Cheryl is shaking me awake. Okay, maybe it’s not as violent as “shaking,” just some nudging and saying my name. But opening my eyes is painful.
My lips are stuck together. I can’t speak.
She hands me a glass of water. I greedily gulp it down.
“Did you tell me that you saw Ryan last night?”
I shake my head. “No, he wasn’t there.”
“So you let yourself into his apartment?”
“Well, yeah…not to snoop or be creepy or anything. I just was worried that he might be sick or unconscious or something. Everyone made it sound like he was really fucked up.”
My head hurts. As I drifted off last night, I comforted myself with the wish/fantasy that today would never arrive. Or even better, maybe the note I left for Ryan would be blown into a dark corner before he came home. And then my visit to his place would never be real.
“No, no. I’m not saying you did anything wrong. But Ryan has called here at least five times this morning. And he was flipping out. He told me to stop acting ‘sassy’ with him. He wouldn’t believe that you were still asleep.”
I bite my lip. Fuck. Here we go. “Listen, Cheryl, I don’t want to say how I know this, but he is getting into some serious shit right now. He’s not just popping Ecstasy or something. It’s expensive and addictive. I’m not sure where he’s getting the money.”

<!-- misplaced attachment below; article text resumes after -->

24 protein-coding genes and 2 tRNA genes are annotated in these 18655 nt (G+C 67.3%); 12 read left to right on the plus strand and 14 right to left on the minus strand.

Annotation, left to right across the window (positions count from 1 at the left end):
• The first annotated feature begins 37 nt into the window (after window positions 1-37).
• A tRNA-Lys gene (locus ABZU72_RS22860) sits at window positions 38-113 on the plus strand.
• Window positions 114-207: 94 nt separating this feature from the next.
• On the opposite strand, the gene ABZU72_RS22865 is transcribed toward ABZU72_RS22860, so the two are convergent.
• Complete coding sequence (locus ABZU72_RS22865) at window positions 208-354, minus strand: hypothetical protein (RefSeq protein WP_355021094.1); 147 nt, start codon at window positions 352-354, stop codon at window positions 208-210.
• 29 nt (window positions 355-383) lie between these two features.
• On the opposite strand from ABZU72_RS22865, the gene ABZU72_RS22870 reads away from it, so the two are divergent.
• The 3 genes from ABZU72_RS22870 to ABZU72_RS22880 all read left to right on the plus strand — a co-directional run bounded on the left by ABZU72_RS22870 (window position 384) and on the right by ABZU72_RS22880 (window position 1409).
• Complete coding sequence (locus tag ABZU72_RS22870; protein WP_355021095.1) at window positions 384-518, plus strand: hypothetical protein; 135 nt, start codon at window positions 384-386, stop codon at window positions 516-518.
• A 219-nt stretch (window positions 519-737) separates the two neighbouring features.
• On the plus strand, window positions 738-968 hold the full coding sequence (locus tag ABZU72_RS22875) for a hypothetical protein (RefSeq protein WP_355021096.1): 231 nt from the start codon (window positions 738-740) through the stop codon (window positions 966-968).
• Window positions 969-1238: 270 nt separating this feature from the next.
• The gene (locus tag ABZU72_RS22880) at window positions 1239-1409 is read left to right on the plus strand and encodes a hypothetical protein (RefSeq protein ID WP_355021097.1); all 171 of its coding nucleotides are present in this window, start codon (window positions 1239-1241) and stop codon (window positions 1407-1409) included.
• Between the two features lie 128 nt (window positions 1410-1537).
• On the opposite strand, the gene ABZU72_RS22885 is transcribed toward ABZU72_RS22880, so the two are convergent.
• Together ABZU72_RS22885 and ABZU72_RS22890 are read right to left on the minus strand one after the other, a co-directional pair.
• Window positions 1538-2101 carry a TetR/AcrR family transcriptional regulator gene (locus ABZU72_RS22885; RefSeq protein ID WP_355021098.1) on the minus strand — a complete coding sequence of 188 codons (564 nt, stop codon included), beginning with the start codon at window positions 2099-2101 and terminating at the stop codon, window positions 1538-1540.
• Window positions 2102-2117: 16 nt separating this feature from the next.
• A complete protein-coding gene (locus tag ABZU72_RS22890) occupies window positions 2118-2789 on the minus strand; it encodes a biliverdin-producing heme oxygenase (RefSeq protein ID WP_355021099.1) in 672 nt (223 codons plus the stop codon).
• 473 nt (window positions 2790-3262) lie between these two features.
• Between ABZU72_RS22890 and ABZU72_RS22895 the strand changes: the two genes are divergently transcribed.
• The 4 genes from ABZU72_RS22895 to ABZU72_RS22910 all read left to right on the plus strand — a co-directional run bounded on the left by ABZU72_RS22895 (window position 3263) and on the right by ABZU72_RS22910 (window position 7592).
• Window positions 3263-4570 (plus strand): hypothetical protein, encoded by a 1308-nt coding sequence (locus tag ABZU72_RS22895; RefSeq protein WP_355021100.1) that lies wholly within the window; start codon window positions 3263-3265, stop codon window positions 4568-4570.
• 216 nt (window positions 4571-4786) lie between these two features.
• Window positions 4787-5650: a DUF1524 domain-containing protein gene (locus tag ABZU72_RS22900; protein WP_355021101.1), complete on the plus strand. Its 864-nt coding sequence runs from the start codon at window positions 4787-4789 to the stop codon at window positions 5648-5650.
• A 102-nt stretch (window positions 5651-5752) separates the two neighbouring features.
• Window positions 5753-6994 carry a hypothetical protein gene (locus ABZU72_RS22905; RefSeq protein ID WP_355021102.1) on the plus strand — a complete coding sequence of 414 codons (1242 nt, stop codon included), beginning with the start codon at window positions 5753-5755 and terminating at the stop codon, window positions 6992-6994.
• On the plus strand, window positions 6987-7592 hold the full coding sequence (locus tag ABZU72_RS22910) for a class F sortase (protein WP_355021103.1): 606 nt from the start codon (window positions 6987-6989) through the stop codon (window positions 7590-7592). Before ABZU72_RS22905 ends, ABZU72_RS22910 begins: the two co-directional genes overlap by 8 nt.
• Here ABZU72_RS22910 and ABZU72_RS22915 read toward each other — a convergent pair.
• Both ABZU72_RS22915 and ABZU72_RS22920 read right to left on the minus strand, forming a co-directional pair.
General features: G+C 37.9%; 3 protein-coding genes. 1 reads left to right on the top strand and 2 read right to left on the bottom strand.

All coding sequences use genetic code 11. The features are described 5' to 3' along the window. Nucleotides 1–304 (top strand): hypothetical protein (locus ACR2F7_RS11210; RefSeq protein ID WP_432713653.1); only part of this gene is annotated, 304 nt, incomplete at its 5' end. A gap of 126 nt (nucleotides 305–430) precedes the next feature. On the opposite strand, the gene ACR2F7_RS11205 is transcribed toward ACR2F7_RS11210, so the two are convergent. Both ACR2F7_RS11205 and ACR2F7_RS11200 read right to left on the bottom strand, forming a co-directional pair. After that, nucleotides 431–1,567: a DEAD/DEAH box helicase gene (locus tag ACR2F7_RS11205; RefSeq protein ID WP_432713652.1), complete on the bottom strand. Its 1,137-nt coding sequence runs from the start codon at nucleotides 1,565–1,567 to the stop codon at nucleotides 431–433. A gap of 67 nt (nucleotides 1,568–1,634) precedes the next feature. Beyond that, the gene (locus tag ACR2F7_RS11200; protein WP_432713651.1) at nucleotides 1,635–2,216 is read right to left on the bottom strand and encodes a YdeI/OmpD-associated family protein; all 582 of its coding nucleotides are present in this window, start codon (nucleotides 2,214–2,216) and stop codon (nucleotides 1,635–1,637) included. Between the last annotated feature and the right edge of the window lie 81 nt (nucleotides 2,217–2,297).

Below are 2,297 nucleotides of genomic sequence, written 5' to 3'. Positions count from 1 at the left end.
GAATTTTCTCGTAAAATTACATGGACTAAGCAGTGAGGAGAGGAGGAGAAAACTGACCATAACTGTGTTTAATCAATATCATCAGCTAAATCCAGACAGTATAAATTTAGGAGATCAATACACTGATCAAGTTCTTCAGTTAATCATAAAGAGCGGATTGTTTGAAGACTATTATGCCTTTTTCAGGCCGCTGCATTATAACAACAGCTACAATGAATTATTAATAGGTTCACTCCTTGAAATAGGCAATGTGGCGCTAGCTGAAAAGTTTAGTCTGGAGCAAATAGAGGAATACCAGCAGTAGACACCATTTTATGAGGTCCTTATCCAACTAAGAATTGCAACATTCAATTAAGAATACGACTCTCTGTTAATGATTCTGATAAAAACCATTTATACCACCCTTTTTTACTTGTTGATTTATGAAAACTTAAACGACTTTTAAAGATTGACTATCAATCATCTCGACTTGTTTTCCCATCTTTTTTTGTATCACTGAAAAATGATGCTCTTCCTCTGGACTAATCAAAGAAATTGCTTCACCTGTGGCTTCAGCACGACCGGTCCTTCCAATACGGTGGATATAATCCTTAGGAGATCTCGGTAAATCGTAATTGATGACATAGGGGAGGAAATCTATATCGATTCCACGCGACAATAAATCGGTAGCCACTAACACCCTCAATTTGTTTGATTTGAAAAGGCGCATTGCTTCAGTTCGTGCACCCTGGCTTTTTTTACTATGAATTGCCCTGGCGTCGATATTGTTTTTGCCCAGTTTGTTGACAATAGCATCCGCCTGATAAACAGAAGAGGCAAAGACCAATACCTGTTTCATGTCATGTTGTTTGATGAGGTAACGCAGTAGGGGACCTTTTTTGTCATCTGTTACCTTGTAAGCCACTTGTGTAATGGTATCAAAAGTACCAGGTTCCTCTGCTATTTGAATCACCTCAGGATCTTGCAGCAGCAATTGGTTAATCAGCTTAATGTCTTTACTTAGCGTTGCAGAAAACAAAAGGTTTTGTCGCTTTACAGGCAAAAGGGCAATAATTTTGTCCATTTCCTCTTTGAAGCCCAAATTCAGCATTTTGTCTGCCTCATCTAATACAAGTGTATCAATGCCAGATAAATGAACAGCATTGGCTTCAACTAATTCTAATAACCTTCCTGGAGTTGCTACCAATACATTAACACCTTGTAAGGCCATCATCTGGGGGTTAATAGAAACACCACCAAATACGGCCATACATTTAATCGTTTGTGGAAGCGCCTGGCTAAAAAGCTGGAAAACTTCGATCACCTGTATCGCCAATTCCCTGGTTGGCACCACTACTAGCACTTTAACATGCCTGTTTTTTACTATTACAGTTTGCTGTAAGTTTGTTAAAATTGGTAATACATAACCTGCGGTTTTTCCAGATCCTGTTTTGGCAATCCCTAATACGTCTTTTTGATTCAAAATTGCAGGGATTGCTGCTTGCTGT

I don’t add that there is no way I can actually speak to him–on the phone or otherwise–without revealing that I know this. I’m a terrible liar. I might have some luck at tricking him into admitting his recent activities. All I have to do is feign some concern and understanding. “Oh, Ryan…you know you can tell me ANYTHING.” Just break out the warm and velvety voice and drop some generic new age-y statements. Even though he manages to break me down over and over again, I’ve become adept at making him say what I want to hear.
But if he asks me point blank, “Did you steal drugs from me last night,” I will start giggling and stuttering. Even if he just presses me for some vague details of my visit to his apartment, I will not play it cool. My lips will be unable to hold back my confession.
Cheryl must be reading my mind. “Whether you want to or not, you’re going to have to talk to him. He’s fucking crazy right now. And wouldn’t it be better to deal with him on the phone than in person? Because you know he’s going to get mad enough to come over here.”
She’s right. I nod my head as she passes me the phone. If he shows up on our stoop, I will cave. I’ll probably offer to pay him for the pills. Maybe give him a free pass to slap me around. And of course I will cry. No, this will be easier. I take a deep breath before dialing his number.
By the time I return the receiver to the cradle five minutes later, I have already forgotten the conversation. Maybe I’m just cloudy from the OC. Or perhaps my skin is just getting so thick, that even a screaming, semi-hysterical Ryan can’t pierce it. Even the usually painful adjectives like “crazy” and “pathetic” elicit no reaction from me.